At the weekend I attended a Q & A session with the youth group at St Mary's of the Arden Church in Studley. The aim was to allow them to ask any question they had and I would try to provide some answers for them. I probably learned more than they did and my respect for youth leaders increased exponentially. It was a very enjoyable and worthwhile session.
One of the big things I learned was that conversations never stay on one track. I'd had a list of questions from them beforehand and it very quickly became apparent that this wasn't a session where we'd just work through them. The discussions went off on some great tangents (mostly involving food which is always good) and more questions came out of them. From that, I learned that back and forth is critical in making them feel included and the session more enjoyable. They were pretty much driving where the session went and I (along with the youth leader) was just prodding them back onto topic every now and again. What you don't do is fire stats and numbers at them as their eyes just glaze over. That's something I'm going to need to work on for future sessions.
Analogies work really well. When looking at evolution and creation, I took some inspiration from Professor John Lennox except instead of using the Ford car, I used the Red Bull racing F1 car. It was a very pleasing feeling to see their eyes widen as things clicked into place and they understood it. I felt I had accomplished my task at that moment. I also learned that sometimes you just got to go with a fun answer. The first question was "Does Jesus like KFC?" I could have gone on about capitalism etc. but instead I said "Yeah he does. If he was to do communion today, he'd probably order in a couple of bargain buckets" Probably not the most theologically correct answer but everyone laughed and it broke the ice a bit so it was worth it. Another lesson chalked up.
But the session showed that teenagers have questions and it is beneficial for all involved to simply sit down with them and go through them. No question is silly, especially not if it's causing them issues. All that's needed is a little time, a knack for making the point easy to understand, the ability to go with the flow and actually answering the question. As one poster on a forum put it to me;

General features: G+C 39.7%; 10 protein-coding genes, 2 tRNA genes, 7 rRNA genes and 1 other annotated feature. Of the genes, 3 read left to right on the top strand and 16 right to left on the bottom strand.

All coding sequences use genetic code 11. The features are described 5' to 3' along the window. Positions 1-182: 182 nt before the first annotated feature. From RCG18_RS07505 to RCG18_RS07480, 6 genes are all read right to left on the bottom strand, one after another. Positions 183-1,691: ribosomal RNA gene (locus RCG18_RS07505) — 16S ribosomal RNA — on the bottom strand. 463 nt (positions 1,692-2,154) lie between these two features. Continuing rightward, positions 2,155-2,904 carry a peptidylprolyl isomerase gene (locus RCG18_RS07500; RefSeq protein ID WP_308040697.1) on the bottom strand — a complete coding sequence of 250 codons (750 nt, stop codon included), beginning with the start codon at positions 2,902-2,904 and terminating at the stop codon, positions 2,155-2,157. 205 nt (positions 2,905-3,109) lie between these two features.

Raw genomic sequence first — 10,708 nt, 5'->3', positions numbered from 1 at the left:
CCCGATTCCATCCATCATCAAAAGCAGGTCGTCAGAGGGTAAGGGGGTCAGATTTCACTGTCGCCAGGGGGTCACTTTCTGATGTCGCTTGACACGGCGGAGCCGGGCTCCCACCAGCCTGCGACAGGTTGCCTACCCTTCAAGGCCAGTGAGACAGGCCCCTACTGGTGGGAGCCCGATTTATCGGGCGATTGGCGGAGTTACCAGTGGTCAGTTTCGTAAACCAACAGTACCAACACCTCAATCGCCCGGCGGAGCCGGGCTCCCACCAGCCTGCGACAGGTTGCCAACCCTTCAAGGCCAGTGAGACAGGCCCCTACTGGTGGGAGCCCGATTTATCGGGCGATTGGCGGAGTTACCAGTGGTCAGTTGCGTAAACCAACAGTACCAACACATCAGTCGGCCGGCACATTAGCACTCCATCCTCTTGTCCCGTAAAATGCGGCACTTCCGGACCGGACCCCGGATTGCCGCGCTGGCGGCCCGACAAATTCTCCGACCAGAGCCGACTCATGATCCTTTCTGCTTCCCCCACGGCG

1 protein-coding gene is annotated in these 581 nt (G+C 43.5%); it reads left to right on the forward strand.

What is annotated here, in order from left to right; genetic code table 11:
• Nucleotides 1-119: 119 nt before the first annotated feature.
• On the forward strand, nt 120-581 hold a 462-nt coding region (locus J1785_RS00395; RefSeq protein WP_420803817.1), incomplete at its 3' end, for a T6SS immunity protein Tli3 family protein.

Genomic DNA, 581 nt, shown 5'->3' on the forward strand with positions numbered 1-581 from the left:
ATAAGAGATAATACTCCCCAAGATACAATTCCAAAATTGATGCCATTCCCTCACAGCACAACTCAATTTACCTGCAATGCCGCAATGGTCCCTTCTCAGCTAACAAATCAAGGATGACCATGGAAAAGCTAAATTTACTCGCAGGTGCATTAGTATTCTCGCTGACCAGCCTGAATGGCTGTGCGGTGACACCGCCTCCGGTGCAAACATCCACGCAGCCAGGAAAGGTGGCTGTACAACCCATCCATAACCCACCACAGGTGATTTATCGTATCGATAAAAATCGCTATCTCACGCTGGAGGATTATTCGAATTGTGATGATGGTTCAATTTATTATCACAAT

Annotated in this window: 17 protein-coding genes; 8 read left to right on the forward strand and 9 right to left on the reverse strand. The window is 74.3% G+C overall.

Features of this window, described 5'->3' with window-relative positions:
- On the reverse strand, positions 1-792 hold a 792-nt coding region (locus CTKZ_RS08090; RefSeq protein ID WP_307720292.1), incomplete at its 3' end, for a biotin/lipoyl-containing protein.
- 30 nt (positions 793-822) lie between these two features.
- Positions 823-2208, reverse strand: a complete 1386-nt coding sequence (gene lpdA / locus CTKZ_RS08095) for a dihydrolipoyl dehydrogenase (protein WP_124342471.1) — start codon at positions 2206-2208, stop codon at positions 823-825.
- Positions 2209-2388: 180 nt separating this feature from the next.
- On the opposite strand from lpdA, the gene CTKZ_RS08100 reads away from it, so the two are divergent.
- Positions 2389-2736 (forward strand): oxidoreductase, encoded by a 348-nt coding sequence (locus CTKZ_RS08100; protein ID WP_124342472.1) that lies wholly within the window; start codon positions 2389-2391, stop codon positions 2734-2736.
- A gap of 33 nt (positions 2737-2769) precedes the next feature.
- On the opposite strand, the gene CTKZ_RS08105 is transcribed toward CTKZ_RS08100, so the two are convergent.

Thank you for doing the Q&A. Those kids need clear headed Christian answers, and, of course, being able to coherently explain to others what we believe is a true test of our faith, Very few young people - particularly those who have serious doubts - are going to be helped or convinced by a stock answer of "because the scriptures say so."
I very much looking forward to going back for another session and I thank the youth group for their questions and comments.
The questions that were put to me (but not necessarily answered) are below:
[*]Why are we Christians if Jesus was a Jew
[*] Where do different denominations come from?
[*]Why did God send Jesus "meek and mild"
[*]Who goes to heaven and how?
[*]Why do you believe?
[*]Who was there before God?
[*]Why is there suffering?
[*]When will the world end?
[*]What does eternity look like?
[*]Does Heaven and Hell exist?
[*]How do we have different religions?
[*]Why do we have communion?
[*]What is the proof for the resurrection?
[*]Why can't dogs see colour?
[*]How was God around before anything?
[*]Do evolution and creation have anything in common?
[*]How did we find out about God?
[*]How do we know the Bible stories are true?
[*] How can we be sure God listens to us?
[*]Where do the dinosaurs come in?
[*]Does Jesus like KFC?
[*]How was God there before everything else?
[*]Is there any proof that God exists?
[*]How old is God?
[*]How does God know everything about you before you're even born?
[*] How different is life now compared to when Jesus was living?